Posts tagged with "glass facade":
NBBJ designed a trio of connected glass orbs with living walls at the new Seattle headquarters for online retail giant Amazon. According to an announcement on Amazon’s blog, the spherical design—a project seven years in the making—was “chosen due to its natural occurrence in nature and as a nod to historic conservatories, like Kew Gardens.” This atypical meeting place away from the typical office towers provides a treehouse-like environment for employees, complete with terraces, water features, soaring staircases, and wooden decking.
The construction required more than 620 tons of steel supported by a burly concrete base to buttress the triangular insulated glass units fashioned from modularized Vitro glass. The open floor plan comprised three spherical units enveloped in Ultra-clear Vitro Starphire low-iron glass, which allows for higher visible light transmission, heightening views from multiple angles. “Iron is what makes glass appear green," said Andre Kenstowicz, Vitro Glass manager on the project. "Low iron Starphire glass eliminates the 'green' hue of traditional clear glass so the only green that you see is from the 300 species of tropical plants inside of the Amazon Spheres.” There are around 40,000 plants in the project.
Like all three domes, the largest is glazed by the contractor Enclos with Vitro’s Solarban Solar Control 60 Low-E coating in double laminate, measuring approximately 90 feet tall and 130 feet wide. All 2,643 panels of glass achieve 73 percent visible light transmittance and a solar heat gain coefficient of 0.40 across the visibly sinuous surface. This film beneath the surface limits the amount of radiation entering and consequently helps the interior to remain a stable, cool temperature.
NBBJ designed this biophilic environment to “inspire creativity and even improve brain function," according to the company’s blog. Luckily the public also has year-round access to the stimulating habitat at the base of the garden in the visitor center. There, in the thick of it, Seattleites can experience biodiversity in the heart of the city.
Structural Engineer: Magnusson Klemencic Associates
Glass Manufacturer: Vitro Architectural Glass, Northwestern Industries, Kuraray
Glass Fabricator: Northwestern Industries, Inc.
Glazing Contractor: Enclos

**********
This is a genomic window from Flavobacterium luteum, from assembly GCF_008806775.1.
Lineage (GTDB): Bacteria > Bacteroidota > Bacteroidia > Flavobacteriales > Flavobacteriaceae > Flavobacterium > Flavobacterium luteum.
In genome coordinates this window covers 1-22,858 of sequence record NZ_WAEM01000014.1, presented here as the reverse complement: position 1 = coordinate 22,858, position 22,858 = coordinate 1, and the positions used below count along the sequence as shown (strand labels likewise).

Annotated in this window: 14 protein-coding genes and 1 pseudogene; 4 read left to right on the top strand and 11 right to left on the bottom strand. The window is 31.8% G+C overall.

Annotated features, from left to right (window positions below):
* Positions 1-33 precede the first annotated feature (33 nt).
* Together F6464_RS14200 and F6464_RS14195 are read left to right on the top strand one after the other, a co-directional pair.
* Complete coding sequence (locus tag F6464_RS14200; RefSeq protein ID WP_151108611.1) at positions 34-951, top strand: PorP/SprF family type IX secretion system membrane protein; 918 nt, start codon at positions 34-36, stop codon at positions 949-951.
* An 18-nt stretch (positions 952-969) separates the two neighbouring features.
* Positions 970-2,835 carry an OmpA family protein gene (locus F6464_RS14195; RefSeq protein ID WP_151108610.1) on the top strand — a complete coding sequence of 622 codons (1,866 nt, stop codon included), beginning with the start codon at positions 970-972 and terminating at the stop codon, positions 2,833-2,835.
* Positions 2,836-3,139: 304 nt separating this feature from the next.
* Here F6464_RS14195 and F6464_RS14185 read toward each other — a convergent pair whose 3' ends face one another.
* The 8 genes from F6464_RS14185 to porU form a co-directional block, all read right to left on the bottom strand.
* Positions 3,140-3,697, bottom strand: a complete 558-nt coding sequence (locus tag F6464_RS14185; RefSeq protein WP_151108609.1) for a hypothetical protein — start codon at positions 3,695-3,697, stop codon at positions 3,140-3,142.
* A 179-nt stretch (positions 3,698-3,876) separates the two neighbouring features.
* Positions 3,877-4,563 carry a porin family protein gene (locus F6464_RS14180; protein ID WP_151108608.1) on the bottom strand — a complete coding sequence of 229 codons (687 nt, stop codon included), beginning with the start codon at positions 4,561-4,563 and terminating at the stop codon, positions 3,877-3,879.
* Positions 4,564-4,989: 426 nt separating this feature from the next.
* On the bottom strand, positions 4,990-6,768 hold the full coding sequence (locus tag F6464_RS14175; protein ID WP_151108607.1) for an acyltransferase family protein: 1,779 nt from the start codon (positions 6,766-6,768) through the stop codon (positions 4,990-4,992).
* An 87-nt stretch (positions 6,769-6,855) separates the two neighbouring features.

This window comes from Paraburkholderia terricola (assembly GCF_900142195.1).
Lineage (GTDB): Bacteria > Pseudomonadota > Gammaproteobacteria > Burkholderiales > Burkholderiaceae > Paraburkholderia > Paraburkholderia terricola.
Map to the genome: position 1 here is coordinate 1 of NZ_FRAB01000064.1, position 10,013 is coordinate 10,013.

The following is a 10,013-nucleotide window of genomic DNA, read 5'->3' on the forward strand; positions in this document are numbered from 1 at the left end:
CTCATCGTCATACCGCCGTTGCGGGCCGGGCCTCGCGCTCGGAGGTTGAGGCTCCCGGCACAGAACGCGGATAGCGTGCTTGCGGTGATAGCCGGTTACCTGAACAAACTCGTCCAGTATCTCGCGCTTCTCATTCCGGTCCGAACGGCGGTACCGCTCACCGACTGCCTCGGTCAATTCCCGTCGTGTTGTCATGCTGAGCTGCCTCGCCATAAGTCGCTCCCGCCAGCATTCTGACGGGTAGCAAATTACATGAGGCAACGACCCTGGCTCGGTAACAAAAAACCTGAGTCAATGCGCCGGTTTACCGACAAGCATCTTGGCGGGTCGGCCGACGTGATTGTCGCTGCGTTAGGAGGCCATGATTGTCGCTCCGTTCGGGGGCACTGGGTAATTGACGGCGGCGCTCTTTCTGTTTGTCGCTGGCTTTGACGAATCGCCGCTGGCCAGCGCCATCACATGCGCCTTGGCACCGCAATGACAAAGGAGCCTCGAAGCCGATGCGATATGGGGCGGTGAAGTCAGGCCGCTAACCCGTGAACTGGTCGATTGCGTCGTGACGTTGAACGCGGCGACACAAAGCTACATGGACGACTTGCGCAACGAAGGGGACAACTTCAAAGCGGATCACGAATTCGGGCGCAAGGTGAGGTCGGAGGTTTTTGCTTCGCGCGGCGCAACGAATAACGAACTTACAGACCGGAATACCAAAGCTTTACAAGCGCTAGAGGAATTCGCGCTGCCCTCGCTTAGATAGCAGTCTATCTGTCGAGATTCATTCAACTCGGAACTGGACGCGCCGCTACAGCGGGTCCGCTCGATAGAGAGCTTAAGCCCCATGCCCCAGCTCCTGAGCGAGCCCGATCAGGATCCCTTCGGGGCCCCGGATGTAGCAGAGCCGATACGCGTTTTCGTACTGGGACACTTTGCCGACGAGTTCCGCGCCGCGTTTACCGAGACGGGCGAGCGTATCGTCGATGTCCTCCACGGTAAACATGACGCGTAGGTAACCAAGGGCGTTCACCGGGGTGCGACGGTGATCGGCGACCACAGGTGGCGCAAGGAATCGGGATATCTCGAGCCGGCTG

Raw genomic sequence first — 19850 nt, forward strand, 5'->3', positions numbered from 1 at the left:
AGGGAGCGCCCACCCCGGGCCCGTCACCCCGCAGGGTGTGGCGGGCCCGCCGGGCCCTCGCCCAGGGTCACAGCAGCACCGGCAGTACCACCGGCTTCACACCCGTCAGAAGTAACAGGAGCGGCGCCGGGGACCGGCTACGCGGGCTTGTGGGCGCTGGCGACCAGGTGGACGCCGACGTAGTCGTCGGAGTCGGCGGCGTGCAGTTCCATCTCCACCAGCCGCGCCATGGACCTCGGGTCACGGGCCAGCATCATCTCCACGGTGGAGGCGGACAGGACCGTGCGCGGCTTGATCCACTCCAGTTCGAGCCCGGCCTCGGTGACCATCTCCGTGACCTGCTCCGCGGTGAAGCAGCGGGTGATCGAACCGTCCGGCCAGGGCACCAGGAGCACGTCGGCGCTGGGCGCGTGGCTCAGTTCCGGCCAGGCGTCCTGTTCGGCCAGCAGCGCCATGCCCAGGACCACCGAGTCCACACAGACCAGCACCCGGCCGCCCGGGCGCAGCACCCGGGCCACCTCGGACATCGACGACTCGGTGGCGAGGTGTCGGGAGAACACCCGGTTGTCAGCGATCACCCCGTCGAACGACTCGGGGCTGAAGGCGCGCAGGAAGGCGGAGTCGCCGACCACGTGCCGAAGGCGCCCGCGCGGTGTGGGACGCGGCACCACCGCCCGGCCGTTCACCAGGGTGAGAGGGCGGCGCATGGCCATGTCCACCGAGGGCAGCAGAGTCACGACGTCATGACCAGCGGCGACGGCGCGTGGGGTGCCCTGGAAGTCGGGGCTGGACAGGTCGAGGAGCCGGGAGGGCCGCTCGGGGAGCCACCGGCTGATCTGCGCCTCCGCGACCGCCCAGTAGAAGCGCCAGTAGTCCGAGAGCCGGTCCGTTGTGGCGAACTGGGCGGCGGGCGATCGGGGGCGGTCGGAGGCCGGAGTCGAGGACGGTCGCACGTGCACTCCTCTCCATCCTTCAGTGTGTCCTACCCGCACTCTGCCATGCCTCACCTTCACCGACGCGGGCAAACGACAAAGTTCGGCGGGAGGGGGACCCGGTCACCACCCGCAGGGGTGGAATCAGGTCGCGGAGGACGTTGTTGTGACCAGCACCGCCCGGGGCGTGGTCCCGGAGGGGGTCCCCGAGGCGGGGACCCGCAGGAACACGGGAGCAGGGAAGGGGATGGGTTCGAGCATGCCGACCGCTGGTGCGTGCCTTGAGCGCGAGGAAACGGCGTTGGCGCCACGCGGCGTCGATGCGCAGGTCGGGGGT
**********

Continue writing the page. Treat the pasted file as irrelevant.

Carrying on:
The glasshouses are comprised of 893 unique laminated glass panels framed by over 1.25 km of steel mullions.Designed by Heatherwick studio and situated on an industrial site of production since 900AD, Bombay Sapphire’s new distilling operations are distributed into a campus of 23 restored buildings, organized around a widened river and central courtyard. The BREEAM 'outstanding' rated project features two bulbous structures that seemingly float on the river, physically connecting Bombay’s distilling operations to their historic site. Eliot Postma, project leader at Heatherwick studio, cites Britain’s history of glasshouse structures as inspiration for the project: “Modernism has a tendency to flatten buildings, in contrast to the Victorian era’s obsession with three-dimensional shapes and curved domed forms, where a combination of glass and steel is omnipresent. We are quite interested in the dynamism that mullions and steel work might give to a glass facade.” A turning point in the design came with the discovery that excess heat was being produced by machinery through the distilling process. Postma and his team were able to capture this heat, pulling it into the new glasshouse buildings where it was used to grow Mediterranean and tropical plants used by Bombay Sapphire in their trademark gin recipe. Postma calls this an “environmental loop” which is formally represented through a linear reading of the steel mullions, flowing outward, through the still house before landing delicately on the river. Heatherwick studios worked with engineers and contractors to design a self-supporting structural system comprised of laminated glass panels clamped to a rolled steel frame. The geometry of the building envelope was continually refined into the construction phase, ultimately arriving at a solution that balanced material properties with structural requirements. One major problem the design team encountered early in the project was formal gesture of a glass dome introduced highly complex doubly curved surfaces. This became a major constructional problem the design team focused on throughout the development of the project, lasting into the construction phase. Through iterative design models, the team was able to enhance the structural performance of the envelope by pleating the dome form. Additionally, the team optimized their design to work within a specific method of laminated glass panel manufacturing, requiring each panel to be rationalized into a singly curved surface. The assembly process began by erecting a patchwork of steel framework and temporary cross bracing from the ground up. Upon completion of the steel structure, the cross-bracing members were removed one by one as the custom glass inserts were installed. The spirit of this project - its integral connection to the land – is evident in Heatherwick’s upcoming planned projects. On the outcomes of this project, Postma concludes, “This is one of the more complex glass structures that has been constructed. The studio is very interested in how glass can be used as an expressive material in its own right, as a way of creating form out of glass. There is a legacy of these glass houses in our studio today. Seeing the potential of curving glass and its limits and how that can be done reasonably cost effectively to really create quite elaborate form is something that we’ll continue to do as the studio progresses.”